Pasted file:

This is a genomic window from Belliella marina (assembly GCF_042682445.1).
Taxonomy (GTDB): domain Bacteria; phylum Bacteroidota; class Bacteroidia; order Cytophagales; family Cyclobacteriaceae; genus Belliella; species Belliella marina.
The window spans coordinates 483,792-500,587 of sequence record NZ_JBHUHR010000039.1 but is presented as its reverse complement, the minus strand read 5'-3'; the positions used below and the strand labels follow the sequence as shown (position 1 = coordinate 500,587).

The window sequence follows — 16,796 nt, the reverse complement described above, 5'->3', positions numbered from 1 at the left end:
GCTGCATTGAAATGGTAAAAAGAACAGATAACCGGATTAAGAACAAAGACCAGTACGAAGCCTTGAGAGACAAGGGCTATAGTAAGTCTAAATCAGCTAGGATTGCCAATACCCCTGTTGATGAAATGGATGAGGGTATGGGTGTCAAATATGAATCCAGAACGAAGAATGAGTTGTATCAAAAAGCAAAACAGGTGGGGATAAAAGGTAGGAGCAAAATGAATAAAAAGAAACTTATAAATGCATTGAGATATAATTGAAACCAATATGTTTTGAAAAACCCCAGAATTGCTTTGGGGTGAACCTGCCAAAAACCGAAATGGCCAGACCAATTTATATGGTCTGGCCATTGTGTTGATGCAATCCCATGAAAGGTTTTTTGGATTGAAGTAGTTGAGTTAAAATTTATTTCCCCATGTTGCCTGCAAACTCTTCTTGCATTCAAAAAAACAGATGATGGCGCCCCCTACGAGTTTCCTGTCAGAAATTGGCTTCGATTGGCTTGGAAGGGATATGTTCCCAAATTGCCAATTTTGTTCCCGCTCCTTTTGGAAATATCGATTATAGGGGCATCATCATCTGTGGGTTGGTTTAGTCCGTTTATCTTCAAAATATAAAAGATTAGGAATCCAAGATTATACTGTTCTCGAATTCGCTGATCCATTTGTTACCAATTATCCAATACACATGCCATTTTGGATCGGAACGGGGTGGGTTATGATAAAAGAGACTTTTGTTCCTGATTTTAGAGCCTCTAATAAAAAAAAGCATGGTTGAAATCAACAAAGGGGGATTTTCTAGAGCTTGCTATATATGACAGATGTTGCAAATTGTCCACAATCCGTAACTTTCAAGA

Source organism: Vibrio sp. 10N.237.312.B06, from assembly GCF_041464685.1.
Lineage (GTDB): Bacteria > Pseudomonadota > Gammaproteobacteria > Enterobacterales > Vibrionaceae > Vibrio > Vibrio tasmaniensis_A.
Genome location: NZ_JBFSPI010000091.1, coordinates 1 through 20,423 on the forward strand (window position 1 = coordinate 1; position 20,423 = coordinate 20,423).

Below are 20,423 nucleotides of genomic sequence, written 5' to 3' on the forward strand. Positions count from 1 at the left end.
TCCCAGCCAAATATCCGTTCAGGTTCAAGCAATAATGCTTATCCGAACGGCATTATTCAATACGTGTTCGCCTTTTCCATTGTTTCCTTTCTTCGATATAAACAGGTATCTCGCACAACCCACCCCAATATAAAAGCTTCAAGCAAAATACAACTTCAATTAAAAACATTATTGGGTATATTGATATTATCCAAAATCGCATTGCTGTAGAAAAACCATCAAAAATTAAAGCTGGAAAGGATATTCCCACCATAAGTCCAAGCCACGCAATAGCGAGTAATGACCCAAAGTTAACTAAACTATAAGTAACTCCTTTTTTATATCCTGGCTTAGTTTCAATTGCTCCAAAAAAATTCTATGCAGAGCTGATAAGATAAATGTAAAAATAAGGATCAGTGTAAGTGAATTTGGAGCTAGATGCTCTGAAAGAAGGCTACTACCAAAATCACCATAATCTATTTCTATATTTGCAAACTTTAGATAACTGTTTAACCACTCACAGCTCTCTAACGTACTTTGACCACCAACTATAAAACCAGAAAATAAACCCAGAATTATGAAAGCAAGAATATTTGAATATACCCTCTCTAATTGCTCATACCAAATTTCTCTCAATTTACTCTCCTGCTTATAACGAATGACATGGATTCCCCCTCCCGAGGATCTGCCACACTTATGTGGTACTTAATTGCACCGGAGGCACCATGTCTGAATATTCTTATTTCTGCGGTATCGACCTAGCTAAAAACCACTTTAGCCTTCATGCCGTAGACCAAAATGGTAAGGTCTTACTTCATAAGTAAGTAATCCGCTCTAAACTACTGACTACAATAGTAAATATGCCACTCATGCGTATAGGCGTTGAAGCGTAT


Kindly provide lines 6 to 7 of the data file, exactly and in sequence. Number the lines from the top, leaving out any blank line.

Source organism: Vibrio sp. 10N.237.312.B06, from assembly GCF_041464685.1.
Lineage (GTDB): Bacteria > Pseudomonadota > Gammaproteobacteria > Enterobacterales > Vibrionaceae > Vibrio > Vibrio tasmaniensis_A.